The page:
Top 8 insults in French


How to really insult a Frenchman (if you dare)

If you come to France for a holiday or to live and someone starts to give you problems, then yes, the best advice is to walk away. But sometimes you need to know what they’re saying to you too. One of the hardest things I had to deal with was knowing when I was being made fun of in French. It’s important because it’s easy to get upset for the wrong reasons. Here are few common insults that will help you.

Insult 1: “Tu n’es rien qu’un petit branleur qui n’est bon à rien”


This literally means “You’re just a little waster who is good at nothing”. This is appropriate for angry bosses with their employees or fathers who are upset at their lazy teenage children.

Insult 2: “Je vais te casser la gueule si fort que tu vas cracher toutes les dents”

french insults

This literally means “I’m going to hit you in the mouth so hard that you’ll spit out all your teeth”. So watch out if this is being said to you.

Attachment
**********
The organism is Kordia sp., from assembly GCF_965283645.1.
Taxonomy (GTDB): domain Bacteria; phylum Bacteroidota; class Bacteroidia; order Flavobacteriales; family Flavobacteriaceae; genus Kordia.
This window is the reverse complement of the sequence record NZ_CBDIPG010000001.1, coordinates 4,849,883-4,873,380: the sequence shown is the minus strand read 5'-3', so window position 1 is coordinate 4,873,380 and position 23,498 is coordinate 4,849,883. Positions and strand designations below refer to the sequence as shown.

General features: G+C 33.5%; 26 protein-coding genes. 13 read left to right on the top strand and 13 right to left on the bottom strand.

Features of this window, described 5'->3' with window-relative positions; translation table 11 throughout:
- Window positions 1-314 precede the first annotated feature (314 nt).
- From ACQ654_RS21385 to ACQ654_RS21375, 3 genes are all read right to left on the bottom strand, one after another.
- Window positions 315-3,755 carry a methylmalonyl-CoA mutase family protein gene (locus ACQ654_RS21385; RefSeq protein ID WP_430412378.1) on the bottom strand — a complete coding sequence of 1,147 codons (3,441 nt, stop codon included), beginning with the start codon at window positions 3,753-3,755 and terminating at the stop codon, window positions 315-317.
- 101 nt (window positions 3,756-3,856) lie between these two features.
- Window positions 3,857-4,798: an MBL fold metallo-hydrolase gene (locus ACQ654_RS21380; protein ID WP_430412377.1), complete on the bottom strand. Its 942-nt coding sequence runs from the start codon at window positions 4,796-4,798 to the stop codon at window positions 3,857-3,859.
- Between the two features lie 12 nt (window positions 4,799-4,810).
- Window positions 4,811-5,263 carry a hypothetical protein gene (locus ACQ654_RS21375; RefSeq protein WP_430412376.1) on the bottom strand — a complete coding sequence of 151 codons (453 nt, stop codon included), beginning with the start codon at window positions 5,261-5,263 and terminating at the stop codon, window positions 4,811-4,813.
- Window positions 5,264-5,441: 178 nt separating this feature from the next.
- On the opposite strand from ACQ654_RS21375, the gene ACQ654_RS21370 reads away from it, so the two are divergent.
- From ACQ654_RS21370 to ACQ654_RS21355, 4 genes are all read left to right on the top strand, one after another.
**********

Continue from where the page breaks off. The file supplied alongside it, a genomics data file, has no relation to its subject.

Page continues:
Insult 3: “Tu sais que j’aime bien chez toi ? Ben… rien du tout.”

This literally means “You know what I like about you? Well…nothing at all”. Perfect to blow off a Frenchman who’s getting a little too “amoureux”…

Insult 4: “Plus chiant que toi, tu pourras pas en trouver”


This literally means “It’s not possible to find someone more annoying than you”. So be careful if this is said to you. “Chiant” is a word often used to describe an unruly child.

Insult 5: “Ecoutes, petit, si tu ne te tais pas, je vais t’arracher la langue, d’accord ?”

Hombre pidiendo silencio

This literally means “Listen, kid, if you don’t be quiet I’m going to rip your tongue out.” So if your children are making a bit too much noise in a French restaurant, then watch out for an angry customer saying this.

Insult 6: “T’es con comme une valise sans poignet”


This literally means “You’re as stupid as a suitcase without a handle”. This is quite common insult in French that is usually reserved for talking about someone’s stupidity behind their backs.

Insult 7: “Quel guignol, on dirait un clown bourré”


This literally means “What a muppet. He looks like a drunk clown”. I’ve never heard these two things being said together, but I think it works quite well. “Quel guignol” by itself is very popular though.

Insult 8: “S’il y avait une taxe sur ton cerveau, tu n’aurais plus un rond.”<:h2>

This literally means “If there was a tax on your brain, then you wouldn’t have any money left”. A personal favourite, and one to use with a withering look!